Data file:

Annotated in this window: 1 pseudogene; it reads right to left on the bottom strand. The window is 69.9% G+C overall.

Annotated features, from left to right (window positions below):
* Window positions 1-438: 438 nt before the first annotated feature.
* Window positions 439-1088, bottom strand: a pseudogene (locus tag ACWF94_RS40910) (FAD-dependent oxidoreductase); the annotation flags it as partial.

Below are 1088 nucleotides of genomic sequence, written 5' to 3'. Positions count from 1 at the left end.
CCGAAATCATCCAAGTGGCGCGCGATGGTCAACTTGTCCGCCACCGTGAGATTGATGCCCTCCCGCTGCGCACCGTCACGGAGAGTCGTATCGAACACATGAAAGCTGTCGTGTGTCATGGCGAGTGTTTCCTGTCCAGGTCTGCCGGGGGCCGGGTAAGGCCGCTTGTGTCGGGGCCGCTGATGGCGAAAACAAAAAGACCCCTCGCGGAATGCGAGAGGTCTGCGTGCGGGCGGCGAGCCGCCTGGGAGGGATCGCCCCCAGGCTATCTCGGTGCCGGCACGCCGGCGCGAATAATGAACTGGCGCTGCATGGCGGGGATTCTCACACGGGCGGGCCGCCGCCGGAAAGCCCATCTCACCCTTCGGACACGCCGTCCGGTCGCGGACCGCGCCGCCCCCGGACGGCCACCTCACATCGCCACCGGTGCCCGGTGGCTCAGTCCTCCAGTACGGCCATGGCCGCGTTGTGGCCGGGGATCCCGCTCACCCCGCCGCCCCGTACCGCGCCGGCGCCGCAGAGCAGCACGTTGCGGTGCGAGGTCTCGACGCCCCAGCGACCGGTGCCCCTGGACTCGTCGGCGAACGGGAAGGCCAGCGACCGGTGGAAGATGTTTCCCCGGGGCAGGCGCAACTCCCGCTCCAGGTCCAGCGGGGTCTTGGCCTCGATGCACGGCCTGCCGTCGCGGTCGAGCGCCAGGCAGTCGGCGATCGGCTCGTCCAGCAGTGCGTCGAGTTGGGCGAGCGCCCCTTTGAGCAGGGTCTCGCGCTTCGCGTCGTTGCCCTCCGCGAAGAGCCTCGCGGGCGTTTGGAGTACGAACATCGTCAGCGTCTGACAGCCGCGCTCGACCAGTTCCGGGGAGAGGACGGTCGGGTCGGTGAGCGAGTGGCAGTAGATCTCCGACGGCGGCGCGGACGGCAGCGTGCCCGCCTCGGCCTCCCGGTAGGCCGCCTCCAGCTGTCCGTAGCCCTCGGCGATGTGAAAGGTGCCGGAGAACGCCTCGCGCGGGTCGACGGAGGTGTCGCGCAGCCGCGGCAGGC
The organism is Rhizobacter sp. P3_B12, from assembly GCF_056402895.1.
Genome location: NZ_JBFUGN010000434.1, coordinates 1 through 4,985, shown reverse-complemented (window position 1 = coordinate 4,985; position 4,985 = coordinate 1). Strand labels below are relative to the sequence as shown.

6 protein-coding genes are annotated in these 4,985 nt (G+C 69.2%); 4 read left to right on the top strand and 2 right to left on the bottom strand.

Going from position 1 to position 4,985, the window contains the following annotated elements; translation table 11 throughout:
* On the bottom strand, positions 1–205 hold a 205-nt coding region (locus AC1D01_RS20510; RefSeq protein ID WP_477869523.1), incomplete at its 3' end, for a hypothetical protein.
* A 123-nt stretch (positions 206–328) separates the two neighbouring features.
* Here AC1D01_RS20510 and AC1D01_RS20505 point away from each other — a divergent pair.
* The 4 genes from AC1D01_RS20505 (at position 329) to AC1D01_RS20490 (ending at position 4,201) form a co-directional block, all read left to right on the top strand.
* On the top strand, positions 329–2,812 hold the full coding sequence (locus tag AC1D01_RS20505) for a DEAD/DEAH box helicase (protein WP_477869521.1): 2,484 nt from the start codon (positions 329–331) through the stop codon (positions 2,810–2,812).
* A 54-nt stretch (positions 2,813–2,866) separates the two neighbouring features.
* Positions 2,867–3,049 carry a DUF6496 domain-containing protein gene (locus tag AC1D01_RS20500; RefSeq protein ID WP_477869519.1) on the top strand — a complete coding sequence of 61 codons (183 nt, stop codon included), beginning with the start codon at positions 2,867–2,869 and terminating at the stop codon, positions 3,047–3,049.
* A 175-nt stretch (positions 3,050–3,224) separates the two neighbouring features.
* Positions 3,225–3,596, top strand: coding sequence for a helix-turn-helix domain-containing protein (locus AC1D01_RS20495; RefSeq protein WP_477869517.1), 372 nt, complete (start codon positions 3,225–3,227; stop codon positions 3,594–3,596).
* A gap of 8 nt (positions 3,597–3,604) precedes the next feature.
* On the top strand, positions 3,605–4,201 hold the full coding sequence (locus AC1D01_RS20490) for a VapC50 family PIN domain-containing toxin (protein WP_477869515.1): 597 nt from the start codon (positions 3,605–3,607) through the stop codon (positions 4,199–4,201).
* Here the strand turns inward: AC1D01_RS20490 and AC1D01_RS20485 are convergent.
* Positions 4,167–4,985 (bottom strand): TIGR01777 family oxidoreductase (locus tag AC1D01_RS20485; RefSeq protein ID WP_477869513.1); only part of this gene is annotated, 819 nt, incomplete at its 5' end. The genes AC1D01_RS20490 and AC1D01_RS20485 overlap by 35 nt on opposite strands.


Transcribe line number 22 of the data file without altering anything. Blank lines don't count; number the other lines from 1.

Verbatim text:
* Here the strand turns inward: AC1D01_RS20490 and AC1D01_RS20485 are convergent.